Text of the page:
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From "James Moore" <jamesthepi...@gmail.com>
Subject Re: How to manage a large cluster?
Date Thu, 11 Sep 2008 18:01:23 GMT
On Thu, Sep 11, 2008 at 5:46 AM, Allen Wittenauer <aw@yahoo-inc.com> wrote:
> On 9/11/08 2:39 AM, "Alex Loddengaard" <alexlod@google.com> wrote:
>> I've never dealt with a large cluster, though I'd imagine it is managed the
>> same way as small clusters:
>    Maybe. :)

Add me to the "maybe :)" column.  In my experience, large rarely turns
out the same as small.

What usually happens is that the developers build the small thing,
keeping in mind that good sysadmins are going to need to do some work
turn it into the large thing.  (Never underestimate the value of good
system admin people.  Speaking as a developer, good sysadmins will
almost always know something about "large" that you haven't thought

I think what I was doing on a small cluster (100 machines) would take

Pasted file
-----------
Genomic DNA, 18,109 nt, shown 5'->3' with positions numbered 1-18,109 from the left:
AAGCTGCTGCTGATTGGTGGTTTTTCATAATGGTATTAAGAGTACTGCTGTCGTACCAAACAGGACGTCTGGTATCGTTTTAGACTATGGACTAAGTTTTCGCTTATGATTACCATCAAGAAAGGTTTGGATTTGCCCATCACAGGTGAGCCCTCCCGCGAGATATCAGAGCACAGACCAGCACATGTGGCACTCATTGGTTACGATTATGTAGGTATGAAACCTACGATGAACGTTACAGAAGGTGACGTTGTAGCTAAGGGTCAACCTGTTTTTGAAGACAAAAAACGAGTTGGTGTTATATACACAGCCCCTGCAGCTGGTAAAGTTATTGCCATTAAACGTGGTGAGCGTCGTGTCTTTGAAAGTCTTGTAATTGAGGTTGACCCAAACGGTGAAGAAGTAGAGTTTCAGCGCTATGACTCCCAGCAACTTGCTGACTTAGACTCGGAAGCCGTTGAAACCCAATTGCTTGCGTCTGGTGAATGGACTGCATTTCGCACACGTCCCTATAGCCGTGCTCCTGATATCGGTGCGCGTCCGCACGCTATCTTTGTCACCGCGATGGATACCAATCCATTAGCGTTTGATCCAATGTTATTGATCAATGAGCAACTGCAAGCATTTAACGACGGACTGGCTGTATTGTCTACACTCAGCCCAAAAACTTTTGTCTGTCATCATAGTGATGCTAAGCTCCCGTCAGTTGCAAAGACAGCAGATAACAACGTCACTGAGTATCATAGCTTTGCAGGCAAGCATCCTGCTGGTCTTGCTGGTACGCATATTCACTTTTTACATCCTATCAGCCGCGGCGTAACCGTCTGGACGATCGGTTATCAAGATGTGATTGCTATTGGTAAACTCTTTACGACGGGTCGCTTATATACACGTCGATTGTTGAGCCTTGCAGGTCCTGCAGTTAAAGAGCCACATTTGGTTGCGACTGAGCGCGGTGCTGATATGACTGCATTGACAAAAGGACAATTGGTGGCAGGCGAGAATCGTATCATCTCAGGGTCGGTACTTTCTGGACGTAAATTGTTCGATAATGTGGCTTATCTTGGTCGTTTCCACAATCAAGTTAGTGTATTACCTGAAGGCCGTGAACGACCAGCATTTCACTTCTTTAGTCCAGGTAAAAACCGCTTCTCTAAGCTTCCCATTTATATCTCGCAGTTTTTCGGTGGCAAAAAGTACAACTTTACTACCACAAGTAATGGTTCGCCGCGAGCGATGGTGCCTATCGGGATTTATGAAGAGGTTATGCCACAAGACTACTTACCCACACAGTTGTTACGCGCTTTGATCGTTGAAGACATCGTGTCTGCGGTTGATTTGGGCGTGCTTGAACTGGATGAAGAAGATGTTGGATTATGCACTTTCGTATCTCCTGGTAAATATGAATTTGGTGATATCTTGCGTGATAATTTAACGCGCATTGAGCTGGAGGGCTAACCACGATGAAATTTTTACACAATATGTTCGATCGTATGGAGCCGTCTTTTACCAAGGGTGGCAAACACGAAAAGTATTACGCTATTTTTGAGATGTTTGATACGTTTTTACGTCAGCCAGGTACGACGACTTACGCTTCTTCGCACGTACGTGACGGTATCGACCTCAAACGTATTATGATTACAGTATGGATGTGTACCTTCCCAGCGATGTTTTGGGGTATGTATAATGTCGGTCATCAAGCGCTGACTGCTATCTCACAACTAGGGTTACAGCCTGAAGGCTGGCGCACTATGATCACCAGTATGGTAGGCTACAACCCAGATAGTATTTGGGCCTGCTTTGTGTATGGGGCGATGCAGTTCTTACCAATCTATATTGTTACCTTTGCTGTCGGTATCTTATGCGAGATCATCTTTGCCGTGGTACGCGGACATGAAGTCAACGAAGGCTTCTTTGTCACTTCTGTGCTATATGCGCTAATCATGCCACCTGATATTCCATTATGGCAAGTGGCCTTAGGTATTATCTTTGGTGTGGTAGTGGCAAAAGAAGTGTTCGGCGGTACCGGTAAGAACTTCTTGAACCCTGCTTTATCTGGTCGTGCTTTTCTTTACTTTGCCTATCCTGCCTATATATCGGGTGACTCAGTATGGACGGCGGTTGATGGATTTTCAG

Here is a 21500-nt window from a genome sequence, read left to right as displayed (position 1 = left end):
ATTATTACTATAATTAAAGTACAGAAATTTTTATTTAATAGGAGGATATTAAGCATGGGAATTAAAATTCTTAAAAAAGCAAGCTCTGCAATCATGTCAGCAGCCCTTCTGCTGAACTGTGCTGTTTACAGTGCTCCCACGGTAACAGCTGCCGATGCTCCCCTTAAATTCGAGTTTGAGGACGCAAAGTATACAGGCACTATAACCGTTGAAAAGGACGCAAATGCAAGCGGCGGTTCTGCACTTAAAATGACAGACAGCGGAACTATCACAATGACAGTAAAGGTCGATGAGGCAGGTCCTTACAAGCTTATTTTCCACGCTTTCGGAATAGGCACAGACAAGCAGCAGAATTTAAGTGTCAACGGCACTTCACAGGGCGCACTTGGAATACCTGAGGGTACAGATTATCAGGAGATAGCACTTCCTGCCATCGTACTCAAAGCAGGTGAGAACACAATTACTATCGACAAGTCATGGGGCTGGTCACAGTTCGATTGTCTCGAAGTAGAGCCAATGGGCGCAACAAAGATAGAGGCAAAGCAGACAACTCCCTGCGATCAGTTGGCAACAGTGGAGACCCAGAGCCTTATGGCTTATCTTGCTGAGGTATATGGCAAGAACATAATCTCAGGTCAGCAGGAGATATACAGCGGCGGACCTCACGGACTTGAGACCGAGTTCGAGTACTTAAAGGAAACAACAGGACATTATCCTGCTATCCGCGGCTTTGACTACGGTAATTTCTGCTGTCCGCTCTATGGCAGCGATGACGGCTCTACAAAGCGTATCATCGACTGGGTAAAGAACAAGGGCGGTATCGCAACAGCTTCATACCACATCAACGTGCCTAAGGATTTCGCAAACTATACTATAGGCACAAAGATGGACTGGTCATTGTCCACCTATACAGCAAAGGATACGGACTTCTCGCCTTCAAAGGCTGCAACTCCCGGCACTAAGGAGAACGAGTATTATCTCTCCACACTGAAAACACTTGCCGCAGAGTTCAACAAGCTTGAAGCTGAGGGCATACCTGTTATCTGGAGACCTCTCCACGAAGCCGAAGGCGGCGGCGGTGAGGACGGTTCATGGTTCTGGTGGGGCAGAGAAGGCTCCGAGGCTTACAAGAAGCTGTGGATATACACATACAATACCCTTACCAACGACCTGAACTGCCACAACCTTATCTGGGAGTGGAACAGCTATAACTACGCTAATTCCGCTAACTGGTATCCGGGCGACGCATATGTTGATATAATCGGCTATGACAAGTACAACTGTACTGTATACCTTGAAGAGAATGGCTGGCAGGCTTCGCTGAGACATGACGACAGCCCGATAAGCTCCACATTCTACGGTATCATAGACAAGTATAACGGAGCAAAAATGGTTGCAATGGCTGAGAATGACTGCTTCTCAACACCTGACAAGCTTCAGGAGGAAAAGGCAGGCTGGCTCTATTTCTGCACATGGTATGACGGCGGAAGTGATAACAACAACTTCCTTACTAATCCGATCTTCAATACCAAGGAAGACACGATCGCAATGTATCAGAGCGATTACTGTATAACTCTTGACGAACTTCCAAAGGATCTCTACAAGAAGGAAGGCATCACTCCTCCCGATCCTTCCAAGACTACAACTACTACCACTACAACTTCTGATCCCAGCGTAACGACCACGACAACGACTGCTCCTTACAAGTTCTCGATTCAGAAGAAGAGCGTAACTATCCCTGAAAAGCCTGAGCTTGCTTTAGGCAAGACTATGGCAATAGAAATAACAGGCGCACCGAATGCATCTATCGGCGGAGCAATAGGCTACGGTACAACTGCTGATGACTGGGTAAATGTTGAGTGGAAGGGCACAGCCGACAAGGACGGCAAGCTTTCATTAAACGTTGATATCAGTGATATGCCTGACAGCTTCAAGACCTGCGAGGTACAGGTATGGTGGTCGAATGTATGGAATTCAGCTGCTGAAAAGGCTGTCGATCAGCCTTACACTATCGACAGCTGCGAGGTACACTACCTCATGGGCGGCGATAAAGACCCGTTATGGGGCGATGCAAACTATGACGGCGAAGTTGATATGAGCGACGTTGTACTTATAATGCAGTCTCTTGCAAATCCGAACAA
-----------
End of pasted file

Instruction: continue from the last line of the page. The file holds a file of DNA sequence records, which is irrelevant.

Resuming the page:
some modifications to scale up.

>> -Use hostnames or ips, whichever is more convenient for you
>    Use hostnames.  Seriously.  Who are you people using raw IPs for things?
> :)  Besides, you're going to need it for the eventual support of Kerberos.

I suspect lots of people buy arrays by the hour from Amazon, so you're
going to have a different batch of IP addresses every
$WHATEVER_PERIOD.  Not having to worry about dynamic dns is probably
interesting to someone.  (Our plan was to spin up an array of 100 or
so servers every N days, work for a few hours, then shut down.)

Dynamic DNS sounded like a pain to me only because I'm a really bad
system administrator - it may be that it's worth it (or trivial).

>    Instead, use a real system configuration management package such as
> bcfg2, smartfrog, puppet, cfengine, etc.  [Steve, you owe me for the plug.
> :) ]

Or on EC2 and its competitors, just build a new image whenever you
need to update Hadoop itself.

James Moore | james@restphone.com
Ruby and Ruby on Rails consulting

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